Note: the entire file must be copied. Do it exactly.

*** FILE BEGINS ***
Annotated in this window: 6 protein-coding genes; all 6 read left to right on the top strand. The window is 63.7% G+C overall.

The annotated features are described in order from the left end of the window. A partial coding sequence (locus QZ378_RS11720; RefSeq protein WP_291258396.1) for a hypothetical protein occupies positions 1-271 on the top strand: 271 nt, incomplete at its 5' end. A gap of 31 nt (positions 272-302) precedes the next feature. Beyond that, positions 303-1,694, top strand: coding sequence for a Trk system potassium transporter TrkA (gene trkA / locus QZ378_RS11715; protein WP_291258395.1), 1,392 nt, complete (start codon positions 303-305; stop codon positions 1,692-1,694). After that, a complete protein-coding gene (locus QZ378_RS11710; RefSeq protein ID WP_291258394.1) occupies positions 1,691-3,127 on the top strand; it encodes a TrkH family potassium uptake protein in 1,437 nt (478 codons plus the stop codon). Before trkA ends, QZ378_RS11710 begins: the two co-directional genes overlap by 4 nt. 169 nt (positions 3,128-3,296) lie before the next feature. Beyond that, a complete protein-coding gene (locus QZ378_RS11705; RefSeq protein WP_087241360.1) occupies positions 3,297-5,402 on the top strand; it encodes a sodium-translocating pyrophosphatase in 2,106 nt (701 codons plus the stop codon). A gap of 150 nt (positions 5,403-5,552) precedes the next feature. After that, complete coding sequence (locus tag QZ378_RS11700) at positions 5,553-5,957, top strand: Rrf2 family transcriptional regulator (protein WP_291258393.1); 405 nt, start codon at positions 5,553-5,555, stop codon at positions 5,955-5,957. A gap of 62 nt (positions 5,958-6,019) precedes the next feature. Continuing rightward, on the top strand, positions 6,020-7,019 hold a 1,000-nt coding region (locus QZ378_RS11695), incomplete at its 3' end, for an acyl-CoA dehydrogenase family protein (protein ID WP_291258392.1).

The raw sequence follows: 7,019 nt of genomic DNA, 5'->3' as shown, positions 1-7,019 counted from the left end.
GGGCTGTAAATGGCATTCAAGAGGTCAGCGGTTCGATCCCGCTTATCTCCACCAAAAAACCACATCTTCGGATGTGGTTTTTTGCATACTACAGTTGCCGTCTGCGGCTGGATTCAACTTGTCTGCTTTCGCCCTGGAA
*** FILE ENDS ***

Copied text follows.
Annotated in this window: 6 protein-coding genes; all 6 read left to right on the top strand. The window is 63.7% G+C overall.

The annotated features are described in order from the left end of the window. A partial coding sequence (locus QZ378_RS11720; RefSeq protein WP_291258396.1) for a hypothetical protein occupies positions 1-271 on the top strand: 271 nt, incomplete at its 5' end. A gap of 31 nt (positions 272-302) precedes the next feature. Beyond that, positions 303-1,694, top strand: coding sequence for a Trk system potassium transporter TrkA (gene trkA / locus QZ378_RS11715; protein WP_291258395.1), 1,392 nt, complete (start codon positions 303-305; stop codon positions 1,692-1,694). After that, a complete protein-coding gene (locus QZ378_RS11710; RefSeq protein ID WP_291258394.1) occupies positions 1,691-3,127 on the top strand; it encodes a TrkH family potassium uptake protein in 1,437 nt (478 codons plus the stop codon). Before trkA ends, QZ378_RS11710 begins: the two co-directional genes overlap by 4 nt. 169 nt (positions 3,128-3,296) lie before the next feature. Beyond that, a complete protein-coding gene (locus QZ378_RS11705; RefSeq protein WP_087241360.1) occupies positions 3,297-5,402 on the top strand; it encodes a sodium-translocating pyrophosphatase in 2,106 nt (701 codons plus the stop codon). A gap of 150 nt (positions 5,403-5,552) precedes the next feature. After that, complete coding sequence (locus tag QZ378_RS11700) at positions 5,553-5,957, top strand: Rrf2 family transcriptional regulator (protein WP_291258393.1); 405 nt, start codon at positions 5,553-5,555, stop codon at positions 5,955-5,957. A gap of 62 nt (positions 5,958-6,019) precedes the next feature. Continuing rightward, on the top strand, positions 6,020-7,019 hold a 1,000-nt coding region (locus QZ378_RS11695), incomplete at its 3' end, for an acyl-CoA dehydrogenase family protein (protein ID WP_291258392.1).

The raw sequence follows: 7,019 nt of genomic DNA, 5'->3' as shown, positions 1-7,019 counted from the left end.
GGGCTGTAAATGGCATTCAAGAGGTCAGCGGTTCGATCCCGCTTATCTCCACCAAAAAACCACATCTTCGGATGTGGTTTTTTGCATACTACAGTTGCCGTCTGCGGCTGGATTCAACTTGTCTGCTTTCGCCCTGGAA